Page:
Harold Rosen’s 50-year-old revolutionary message: children bring a wealth of culture, language and experience to the classroom
By Blog Editor, IOE Digital, on 15 March 2017
John Richmond .
Harold Rosen was a leader of thought in the world of English teaching in the second half of the twentieth century. He and his colleagues forged and sustained a new understanding of the purpose and possibilities of secondary school English. Beyond the constituency of secondary English, Harold’s teachings, writings and activities illuminated many more people’s understanding of the relationship between language and learning in any context, whatever the age of the learner and the content of the learning.
On 20 March, the UCL Institute of Education Press launches Harold Rosen: Writings on life, language and learning 1958-2008, which I have edited. This is a bringing-together of most of Harold’s educational writings and some of his short stories and poems.
In the early part of his career, Harold taught English in Leicestershire, Middlesex and inner London. In 1958 he moved into teacher education, first at Borough Road Polytechnic and then, for 22 years from 1962 to 1984, at the University of London Institute of Education, where he rose to be head of department and a professor of the university.
Of the many intersecting strands of Harold’s writings and activities which remain relevant to schools and teachers today, here are five, all represented in the book.
The content of the curriculum which the teacher brings to the classroom must respect and incorporate the culture, language and experience which the learner brings there. This was the essential message of the syllabus for the English department at Walworth School which Harold wrote between 1956 and 1958, when he was head of department. It was then a revolutionary idea. Harold’s work, and that of his successors at Walworth School, have filtered by countless channels into the theory and practice of progressive English teaching in the UK and throughout the world.
Schools as whole institutions need to consider how the language through which they offer knowledge to learners is actually experienced by those learners. If they fail to do this, learners will very often experience the language demands of the school as incoherent, or deadeningly repetitive, or simply mysterious. This was the central insight of the ‘language across the curriculum’ movement, which was inspired by work done in the 1960s by Harold and his colleagues in the London Association for the Teaching of English, an organisation he had helped to found in 1947.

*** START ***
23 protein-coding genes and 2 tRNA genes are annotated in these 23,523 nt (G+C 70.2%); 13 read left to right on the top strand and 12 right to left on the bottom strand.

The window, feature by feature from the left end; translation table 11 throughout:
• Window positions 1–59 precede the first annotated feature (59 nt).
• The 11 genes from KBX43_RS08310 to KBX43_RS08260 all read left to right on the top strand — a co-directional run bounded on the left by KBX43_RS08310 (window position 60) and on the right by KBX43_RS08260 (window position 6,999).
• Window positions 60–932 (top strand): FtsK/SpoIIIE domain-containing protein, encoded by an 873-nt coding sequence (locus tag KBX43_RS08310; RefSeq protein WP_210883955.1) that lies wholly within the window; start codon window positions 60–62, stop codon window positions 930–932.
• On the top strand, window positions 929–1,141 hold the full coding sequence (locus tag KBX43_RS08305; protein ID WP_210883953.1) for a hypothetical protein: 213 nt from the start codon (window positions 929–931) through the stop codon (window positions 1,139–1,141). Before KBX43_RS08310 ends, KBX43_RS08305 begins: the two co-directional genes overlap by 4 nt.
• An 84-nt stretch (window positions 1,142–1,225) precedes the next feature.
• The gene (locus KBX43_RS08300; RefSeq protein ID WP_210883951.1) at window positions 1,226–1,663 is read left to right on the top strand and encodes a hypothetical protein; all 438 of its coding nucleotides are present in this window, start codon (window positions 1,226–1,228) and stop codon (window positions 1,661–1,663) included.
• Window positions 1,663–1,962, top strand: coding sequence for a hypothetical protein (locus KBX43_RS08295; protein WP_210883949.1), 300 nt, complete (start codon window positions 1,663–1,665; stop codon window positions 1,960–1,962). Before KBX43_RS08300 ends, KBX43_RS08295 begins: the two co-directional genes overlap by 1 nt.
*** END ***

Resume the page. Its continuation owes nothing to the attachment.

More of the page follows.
Research in education must be a truly respectful, collaborative endeavour between people working in schools and people working and studying in universities and other organisations which support schools. Harold knew that much conventional research had failed to make an impact on classroom practice because of its essentially hierarchical nature. He enacted structures, including the Language in Inner-City Schools network based at the Institute of Education for ten years from 1976, enabling research to be carried out as a common pursuit between schoolteachers and those who support them.
The great linguistic diversity in our classrooms – and particularly in our urban classrooms – is a resource to be cherished. Harold combined this optimism with a hard-headed recognition that the children and young people in our schools who have come - or whose parents or grandparents have come – from other parts of the world, will sometimes or often experience racism, subtle or unsubtle, implicit or explicit, in their daily lives. Nonetheless, linguistic diversity presents a golden opportunity: to study and celebrate it as part of the content of a modern English curriculum.
Stories – factual and fictional, autobiographical and concerning the world beyond the self, traditional and contemporary, fabulous and realistic, oral and written, permanent and ephemeral – are a fundamental element of our humanity, both as individuals and as social beings. Narrative has failed to gain the recognition and acceptance across the curriculum that it deserves, and learners and teachers are the poorer for that. Its potential is huge, and largely untapped.
These insights are as relevant to schools today as they were when Harold and his colleagues and contemporaries first forged them. However, the political context in which schools operate now is very different from that in which Harold worked, especially in his earlier career. Harold Rosen: Writings on life, language and learning 1958-2008 reminds us that there is an alternative to the current situation, in which teachers of English, language and literacy – and particularly primary-school teachers – are regarded simply as machine operators, following increasingly stringent instructions on curriculum, methodology and assessment issued by government. The situation is made worse by the fact that many of the instructions are wrong: they are ignorant of the hard-won wisdom about curriculum, methodology and assessment which Harold and his colleagues and contemporaries spent so much time and intellectual effort accumulating.
Harold Rosen: Writings on life, language and learning 1958-2008 edited with an introduction by John Richmond, is published by UCL IOE Press. This book can be ordered online from UCL IOE Press, other major online retailers and good bookshops. Join us for the 10th Harold Rosen lecture by John Richmond, introduced by poet Michael Rosen to mark the launch of this collection of Harold Rosen’s writings. It takes place at 5.00pm on Monday 20 March in Lecture Theatre 1, UCL Cruciform Building, Gower Street, London WC1E 6BT. For more information and to rsvp visit the UCL IOE Press blog.